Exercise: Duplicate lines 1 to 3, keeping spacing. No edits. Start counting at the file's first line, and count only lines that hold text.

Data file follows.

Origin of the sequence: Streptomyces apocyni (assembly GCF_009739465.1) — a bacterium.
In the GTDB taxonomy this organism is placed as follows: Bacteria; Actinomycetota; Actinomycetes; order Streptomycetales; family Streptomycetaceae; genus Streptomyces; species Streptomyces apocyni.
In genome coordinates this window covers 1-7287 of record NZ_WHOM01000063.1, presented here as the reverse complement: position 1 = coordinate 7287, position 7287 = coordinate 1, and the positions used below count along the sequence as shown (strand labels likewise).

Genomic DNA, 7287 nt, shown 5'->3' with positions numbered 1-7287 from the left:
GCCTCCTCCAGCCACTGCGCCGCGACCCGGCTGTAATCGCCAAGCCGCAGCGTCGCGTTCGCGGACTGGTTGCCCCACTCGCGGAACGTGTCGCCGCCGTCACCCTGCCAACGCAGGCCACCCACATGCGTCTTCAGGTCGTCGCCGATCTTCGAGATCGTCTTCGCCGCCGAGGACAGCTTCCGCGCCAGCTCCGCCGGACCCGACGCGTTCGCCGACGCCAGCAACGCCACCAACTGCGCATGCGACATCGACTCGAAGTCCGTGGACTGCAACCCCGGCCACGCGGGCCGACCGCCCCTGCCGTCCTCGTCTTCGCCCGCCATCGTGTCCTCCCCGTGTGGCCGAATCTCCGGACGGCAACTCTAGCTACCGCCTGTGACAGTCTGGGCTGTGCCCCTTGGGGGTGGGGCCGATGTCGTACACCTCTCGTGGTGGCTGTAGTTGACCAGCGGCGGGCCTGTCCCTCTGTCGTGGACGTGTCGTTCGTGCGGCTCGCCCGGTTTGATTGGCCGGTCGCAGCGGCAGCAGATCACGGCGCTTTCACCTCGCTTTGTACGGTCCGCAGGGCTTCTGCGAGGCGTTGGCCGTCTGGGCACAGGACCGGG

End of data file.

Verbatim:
Origin of the sequence: Streptomyces apocyni (assembly GCF_009739465.1) — a bacterium.
In the GTDB taxonomy this organism is placed as follows: Bacteria; Actinomycetota; Actinomycetes; order Streptomycetales; family Streptomycetaceae; genus Streptomyces; species Streptomyces apocyni.
In genome coordinates this window covers 1-7287 of record NZ_WHOM01000063.1, presented here as the reverse complement: position 1 = coordinate 7287, position 7287 = coordinate 1, and the positions used below count along the sequence as shown (strand labels likewise).